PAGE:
Blue and Gray 29th Infantry Division

This 14 mission campaign follows the 29th Infantry Division in several major engagements starting from the landings on Omaha Beach through the following two weeks of the June offensive.

As a green national guard division, primarily from Virginia and Maryland, the 29ers had a particularly difficult time adjusting to the new bocage warfare. Led by an intelligent albeit headstrong CO, General Gerhardt, the 29ers often found themselves in difficult situations with unattainable objectives. Serving on the frontline continuously for a month and a half without rest, the 29ers suffered extraordinarily brutal casualty rates and rose to an even higher levels of courage as they continued the fight toward St. Lo.

For a complete roster of the 29th Infantry Division (including fates and casualties), please visit  (Courtesy of Joseph Balkoski)


By Crushingleeek


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Author: Bootie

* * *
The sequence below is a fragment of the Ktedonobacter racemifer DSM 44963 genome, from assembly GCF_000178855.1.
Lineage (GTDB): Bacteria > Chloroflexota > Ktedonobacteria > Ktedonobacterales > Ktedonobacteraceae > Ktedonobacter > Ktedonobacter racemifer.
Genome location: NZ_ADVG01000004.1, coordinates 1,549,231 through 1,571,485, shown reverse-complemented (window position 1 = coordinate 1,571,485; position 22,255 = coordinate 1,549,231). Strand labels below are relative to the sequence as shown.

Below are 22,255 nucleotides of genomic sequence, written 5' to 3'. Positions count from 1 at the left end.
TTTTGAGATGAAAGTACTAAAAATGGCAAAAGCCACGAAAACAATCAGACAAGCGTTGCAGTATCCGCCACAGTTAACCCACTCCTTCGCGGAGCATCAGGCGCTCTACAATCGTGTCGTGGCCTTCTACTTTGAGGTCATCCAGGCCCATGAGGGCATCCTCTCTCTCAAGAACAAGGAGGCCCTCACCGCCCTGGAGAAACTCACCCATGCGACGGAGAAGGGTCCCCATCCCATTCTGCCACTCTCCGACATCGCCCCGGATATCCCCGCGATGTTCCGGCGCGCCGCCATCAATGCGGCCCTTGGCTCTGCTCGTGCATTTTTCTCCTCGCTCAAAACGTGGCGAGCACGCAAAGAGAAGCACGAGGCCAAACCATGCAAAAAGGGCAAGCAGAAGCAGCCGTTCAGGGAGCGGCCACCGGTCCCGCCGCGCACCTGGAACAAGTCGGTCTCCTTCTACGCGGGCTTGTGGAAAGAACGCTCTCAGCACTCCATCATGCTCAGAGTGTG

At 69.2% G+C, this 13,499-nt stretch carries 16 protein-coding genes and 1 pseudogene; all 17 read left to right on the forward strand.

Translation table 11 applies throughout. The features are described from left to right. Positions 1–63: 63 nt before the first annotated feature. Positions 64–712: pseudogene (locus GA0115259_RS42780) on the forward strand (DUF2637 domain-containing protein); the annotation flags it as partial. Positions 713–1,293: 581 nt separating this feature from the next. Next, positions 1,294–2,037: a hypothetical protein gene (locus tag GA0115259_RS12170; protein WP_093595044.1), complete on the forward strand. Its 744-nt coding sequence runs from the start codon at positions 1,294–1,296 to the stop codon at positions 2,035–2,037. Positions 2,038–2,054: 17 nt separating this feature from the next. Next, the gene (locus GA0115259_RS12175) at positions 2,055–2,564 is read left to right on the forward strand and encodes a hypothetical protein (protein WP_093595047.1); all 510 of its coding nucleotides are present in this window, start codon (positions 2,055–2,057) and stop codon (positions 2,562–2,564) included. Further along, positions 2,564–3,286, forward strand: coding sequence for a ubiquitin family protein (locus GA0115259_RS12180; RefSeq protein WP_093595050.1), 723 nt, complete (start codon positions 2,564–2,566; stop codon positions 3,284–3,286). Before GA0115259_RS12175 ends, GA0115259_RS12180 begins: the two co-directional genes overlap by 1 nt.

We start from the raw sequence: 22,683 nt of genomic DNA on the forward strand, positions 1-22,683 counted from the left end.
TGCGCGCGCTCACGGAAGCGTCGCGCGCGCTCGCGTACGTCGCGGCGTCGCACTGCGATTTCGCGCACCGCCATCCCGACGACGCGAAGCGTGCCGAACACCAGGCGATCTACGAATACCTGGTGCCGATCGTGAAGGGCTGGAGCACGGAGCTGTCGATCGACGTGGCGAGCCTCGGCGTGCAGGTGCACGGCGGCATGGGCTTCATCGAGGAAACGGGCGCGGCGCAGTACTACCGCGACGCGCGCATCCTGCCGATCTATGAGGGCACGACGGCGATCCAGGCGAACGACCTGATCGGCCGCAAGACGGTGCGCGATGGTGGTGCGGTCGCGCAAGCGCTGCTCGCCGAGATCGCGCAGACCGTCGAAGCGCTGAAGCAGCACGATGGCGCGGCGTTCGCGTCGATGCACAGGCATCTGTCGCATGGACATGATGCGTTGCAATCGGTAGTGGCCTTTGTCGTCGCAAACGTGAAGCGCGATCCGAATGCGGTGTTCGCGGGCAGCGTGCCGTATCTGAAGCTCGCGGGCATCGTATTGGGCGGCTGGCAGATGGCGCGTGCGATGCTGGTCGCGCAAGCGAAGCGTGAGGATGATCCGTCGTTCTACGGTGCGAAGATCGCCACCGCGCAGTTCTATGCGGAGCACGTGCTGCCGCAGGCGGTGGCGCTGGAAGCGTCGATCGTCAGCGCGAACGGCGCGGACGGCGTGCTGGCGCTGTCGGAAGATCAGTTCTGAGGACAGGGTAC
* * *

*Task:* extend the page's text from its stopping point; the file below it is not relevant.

6 thoughts on “Blue and Gray 29th Infantry Division

  1. Would you mind telling me how is even possibile to play the first (and maybe second) mission without being completely slaughtered even before getting ashore? You can’t even choose inital positions, no smoke… it’s it playable apart from showing the slaughter of the landing?

    1. Second mission was ok. I think that the first one is there only to show the horror of the landing in that particular sector. Very well pictured, anyway!

    2. I’m glad I’m not alone with this assessment. I tried the first scenario twice and couldn’t complete either of them without self induced PTSD therapy.

  2. Getting a consistent crash on the second mission with a pre planned bombardment and the tanks rushing forward

  3. 1st game is not a playable game…. within the first 20 minutes US forces completely destroyed (mix of 20 personnel left available to fight and most panicked or broken).
    Some Recommendations:
    1. There should be additional Naval gun fire resources (HE and or Smoke Shelling…with caveats that to be used at start to allow at least a chance to get to the sea wall).
    2. Tanks on the beach and no troops… This is not the case based based upon historical regimental records….
    3. The beaches were likely a lot more cratered to allow some respite and gathering points…
    4. Amount of bombardment and resultant sand smoke and debris would have cut sight lines down to allow troops to move forward.

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